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KING-TV Hits Hard in Investigations

Oct 16, 2006  •  Post A Comment

By Debra Kaufman

Special to TelevisionWeek

The Murrow Award for overall excellence in news for a large-market station went to KING-TV in Seattle, and the win for best newscast to WBZ-TV in Boston. KING Executive News Director Pat Costello said that the station did well throughout 2005 with its investigative reporting. One report that got attention was “Trouble on the Tarmac,” a hard-hitting series about major problems at the Seattle-Tacoma International Airport. KING-TV reporters discovered that gang members had been hired as baggage handlers, as well as numerous other troubling security breaches.

The station earlier this year won a regional Murrow Award, which Mr. Costello credited to “a great staff of veteran journalists who take journalism seriously.” But he also pointed out that the station’s market is an environment that encourages everyone at the station to aim high.

“Seattle is a very intelligent market and appreciates the quality of the work we do,” said Mr. Costello, who noted that KING also wins in the ratings. “We play up to their intelligence and we have to strive to reach their standards.” Mr. Costello also credited Belo, its ownership group. “Our company supports quality journalism, and that makes our job all the better,” he said.

WBZ-TV in Boston won the Murrow for best newscast, for coverage of an unexpected and devastating flash flood in the tiny town of Alstead, N.H. Alstead is located in south-central New Hampshire, three or four hours outside of Boston. The flood was not predicted by any meteorologist, and when News Director Jennifer Street held the station’s early-morning meeting, a decision had to be made. “We didn’t know this one was coming,” she said. “We looked at each other and said, `What do we do?’ Then we made the commitment to send resources up there.”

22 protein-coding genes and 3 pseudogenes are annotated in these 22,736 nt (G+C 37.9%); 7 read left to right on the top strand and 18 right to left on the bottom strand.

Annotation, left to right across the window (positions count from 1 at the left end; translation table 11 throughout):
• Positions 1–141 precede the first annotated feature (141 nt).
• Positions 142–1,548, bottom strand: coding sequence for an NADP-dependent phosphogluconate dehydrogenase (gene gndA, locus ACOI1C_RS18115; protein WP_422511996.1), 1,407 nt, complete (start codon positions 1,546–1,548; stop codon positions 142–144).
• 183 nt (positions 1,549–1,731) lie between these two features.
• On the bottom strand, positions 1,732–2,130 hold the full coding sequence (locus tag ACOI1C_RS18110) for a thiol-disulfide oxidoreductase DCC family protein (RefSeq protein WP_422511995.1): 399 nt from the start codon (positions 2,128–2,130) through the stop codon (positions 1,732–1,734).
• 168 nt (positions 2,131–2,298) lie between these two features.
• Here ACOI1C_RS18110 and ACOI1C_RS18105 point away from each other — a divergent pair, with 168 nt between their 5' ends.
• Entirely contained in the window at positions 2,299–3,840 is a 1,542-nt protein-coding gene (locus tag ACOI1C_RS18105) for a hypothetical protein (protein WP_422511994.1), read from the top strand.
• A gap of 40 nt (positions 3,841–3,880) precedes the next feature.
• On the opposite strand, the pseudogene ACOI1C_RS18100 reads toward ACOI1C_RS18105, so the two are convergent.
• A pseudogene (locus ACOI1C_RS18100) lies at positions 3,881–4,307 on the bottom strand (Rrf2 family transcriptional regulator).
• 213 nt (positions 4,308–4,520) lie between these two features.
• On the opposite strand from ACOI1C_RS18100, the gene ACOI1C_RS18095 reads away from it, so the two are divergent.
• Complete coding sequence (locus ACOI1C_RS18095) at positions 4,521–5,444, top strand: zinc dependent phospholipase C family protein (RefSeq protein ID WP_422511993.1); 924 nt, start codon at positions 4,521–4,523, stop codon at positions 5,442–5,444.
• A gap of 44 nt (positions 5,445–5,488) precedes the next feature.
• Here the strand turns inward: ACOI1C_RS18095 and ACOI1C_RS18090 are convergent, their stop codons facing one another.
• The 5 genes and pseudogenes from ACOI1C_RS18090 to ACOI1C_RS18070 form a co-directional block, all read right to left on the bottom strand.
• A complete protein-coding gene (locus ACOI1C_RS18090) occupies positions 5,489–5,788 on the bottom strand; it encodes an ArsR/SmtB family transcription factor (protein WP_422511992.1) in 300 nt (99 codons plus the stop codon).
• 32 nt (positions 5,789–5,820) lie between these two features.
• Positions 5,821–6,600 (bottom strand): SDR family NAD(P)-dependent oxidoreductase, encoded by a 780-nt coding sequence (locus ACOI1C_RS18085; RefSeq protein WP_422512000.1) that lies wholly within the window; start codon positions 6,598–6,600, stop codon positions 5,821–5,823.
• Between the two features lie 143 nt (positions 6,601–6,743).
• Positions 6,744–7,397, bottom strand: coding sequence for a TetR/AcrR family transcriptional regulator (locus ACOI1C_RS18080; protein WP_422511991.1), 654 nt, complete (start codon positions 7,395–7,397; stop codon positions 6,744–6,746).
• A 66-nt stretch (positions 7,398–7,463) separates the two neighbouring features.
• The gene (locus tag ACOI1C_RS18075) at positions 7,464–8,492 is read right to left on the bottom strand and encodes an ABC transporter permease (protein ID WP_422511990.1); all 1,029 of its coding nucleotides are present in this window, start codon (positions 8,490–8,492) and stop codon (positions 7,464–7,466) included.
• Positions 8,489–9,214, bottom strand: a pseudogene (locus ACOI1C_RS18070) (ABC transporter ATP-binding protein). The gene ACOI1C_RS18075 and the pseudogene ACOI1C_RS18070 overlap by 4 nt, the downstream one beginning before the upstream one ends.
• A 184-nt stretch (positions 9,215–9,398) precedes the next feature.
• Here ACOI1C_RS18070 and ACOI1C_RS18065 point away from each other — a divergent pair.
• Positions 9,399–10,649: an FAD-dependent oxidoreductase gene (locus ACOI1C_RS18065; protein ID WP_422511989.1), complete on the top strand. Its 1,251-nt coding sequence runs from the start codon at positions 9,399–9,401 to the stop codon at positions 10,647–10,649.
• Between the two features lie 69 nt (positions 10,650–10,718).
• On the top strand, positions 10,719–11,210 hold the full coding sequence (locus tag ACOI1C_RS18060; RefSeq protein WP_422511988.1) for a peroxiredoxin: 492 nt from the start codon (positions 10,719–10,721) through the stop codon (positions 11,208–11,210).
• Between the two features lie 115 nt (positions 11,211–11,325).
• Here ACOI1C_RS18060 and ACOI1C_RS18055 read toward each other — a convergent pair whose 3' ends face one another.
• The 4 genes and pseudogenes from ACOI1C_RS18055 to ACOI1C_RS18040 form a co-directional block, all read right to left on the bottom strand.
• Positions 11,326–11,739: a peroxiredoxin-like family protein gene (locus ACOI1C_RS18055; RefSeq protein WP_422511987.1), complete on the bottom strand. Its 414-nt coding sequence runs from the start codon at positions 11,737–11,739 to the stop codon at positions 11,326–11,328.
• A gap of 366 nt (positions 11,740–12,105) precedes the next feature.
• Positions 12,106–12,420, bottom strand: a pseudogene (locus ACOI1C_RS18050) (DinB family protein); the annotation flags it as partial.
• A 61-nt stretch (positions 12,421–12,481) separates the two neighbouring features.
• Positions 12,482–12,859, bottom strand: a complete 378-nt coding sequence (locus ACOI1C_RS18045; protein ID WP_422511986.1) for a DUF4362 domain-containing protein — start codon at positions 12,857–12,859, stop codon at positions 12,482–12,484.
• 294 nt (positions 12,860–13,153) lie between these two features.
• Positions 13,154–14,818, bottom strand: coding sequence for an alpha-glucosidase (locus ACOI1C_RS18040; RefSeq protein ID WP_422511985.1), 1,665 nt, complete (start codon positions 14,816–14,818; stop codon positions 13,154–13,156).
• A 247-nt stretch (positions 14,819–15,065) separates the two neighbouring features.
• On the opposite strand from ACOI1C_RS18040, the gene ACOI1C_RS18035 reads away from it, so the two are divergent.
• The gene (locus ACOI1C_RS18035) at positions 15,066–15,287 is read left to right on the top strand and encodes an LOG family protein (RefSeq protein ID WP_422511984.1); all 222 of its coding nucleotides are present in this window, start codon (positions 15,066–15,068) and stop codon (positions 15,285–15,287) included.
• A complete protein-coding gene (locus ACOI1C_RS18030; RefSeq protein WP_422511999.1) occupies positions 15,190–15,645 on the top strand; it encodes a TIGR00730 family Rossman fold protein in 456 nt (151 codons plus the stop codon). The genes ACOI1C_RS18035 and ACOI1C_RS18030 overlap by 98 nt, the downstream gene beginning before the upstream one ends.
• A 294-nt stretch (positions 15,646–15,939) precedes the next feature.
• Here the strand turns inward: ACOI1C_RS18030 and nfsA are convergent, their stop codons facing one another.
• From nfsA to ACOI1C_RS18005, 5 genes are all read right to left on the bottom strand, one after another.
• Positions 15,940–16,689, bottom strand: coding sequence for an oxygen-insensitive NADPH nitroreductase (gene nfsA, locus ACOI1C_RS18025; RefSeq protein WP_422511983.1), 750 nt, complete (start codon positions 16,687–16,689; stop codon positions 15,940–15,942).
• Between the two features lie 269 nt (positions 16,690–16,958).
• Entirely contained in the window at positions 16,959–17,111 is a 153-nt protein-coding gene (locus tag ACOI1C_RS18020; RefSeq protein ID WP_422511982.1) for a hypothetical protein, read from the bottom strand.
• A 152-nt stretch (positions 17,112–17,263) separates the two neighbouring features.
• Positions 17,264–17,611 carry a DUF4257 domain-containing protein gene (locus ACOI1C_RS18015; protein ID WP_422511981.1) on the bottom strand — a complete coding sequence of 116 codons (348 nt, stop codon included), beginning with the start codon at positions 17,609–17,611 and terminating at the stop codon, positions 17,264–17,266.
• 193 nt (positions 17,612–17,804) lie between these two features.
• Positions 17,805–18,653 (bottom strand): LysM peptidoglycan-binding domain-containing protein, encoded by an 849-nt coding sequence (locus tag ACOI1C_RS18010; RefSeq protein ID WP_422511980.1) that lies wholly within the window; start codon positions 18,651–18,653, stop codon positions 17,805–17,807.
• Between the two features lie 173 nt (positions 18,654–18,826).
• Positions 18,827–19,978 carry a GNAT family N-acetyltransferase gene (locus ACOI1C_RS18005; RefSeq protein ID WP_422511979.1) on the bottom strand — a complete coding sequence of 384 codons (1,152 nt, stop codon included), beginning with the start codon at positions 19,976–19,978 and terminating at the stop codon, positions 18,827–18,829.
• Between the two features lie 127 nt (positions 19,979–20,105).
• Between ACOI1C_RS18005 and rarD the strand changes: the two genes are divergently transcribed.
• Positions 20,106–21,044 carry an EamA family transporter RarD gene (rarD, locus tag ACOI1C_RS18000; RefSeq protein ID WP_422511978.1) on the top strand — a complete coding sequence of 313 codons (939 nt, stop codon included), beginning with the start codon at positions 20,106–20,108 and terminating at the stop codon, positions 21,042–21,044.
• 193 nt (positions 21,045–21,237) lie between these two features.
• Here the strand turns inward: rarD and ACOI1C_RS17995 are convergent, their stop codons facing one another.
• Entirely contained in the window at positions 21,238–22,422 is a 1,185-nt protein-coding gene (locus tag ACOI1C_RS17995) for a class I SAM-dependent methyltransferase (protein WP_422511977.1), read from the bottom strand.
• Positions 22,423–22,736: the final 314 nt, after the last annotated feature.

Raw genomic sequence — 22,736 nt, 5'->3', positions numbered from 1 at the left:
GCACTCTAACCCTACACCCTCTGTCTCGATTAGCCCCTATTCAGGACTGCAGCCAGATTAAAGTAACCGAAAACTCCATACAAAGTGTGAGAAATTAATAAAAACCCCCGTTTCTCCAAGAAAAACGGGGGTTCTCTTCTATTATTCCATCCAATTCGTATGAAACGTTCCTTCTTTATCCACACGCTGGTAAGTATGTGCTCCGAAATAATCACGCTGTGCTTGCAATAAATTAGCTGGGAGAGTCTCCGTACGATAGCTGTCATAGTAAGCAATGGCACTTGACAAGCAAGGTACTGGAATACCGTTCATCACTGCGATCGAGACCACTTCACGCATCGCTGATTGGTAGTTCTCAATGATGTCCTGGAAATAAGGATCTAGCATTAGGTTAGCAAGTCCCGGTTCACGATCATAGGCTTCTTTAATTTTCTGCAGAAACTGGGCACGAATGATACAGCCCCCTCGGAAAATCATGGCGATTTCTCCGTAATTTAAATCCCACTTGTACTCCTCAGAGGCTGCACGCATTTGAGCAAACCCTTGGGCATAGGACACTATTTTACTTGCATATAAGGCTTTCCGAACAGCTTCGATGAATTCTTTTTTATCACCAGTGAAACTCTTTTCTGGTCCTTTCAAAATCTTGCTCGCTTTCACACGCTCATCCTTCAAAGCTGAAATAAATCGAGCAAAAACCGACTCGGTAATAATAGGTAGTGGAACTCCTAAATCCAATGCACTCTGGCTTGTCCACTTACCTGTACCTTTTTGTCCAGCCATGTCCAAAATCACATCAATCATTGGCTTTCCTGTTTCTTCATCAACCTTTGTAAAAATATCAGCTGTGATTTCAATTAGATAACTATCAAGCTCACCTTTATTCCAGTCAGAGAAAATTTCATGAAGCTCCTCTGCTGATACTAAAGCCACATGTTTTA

It was a big risk, since Ms. Street was sending a significant number of photojournalists, reporters and technicians, as well as several live trucks, during a time of heavy rain, to an area that had been hard-hit by flash floods. Indeed, once the team arrived in Alstead, the streets were flooded and there was no cellphone service. “They slogged around in the water, and got to houses wiped out with people, holding onto their possessions,” Ms. Street said. “They were all trying to get the human interest stories and also to show the scope, while they were also facing weather obstacles.”

Ms. Street lauded all the journalists involved in covering the story, and noted the importance of the videographers. “I give total credit to the photojournalists who were up there,” she said. “The reporters were getting the sounds and the interviews, but the video was really telling the story.”

“If you compare everything to Katrina, this was no big deal,” she said. “But on this particular day, we were really able to rally around the story.”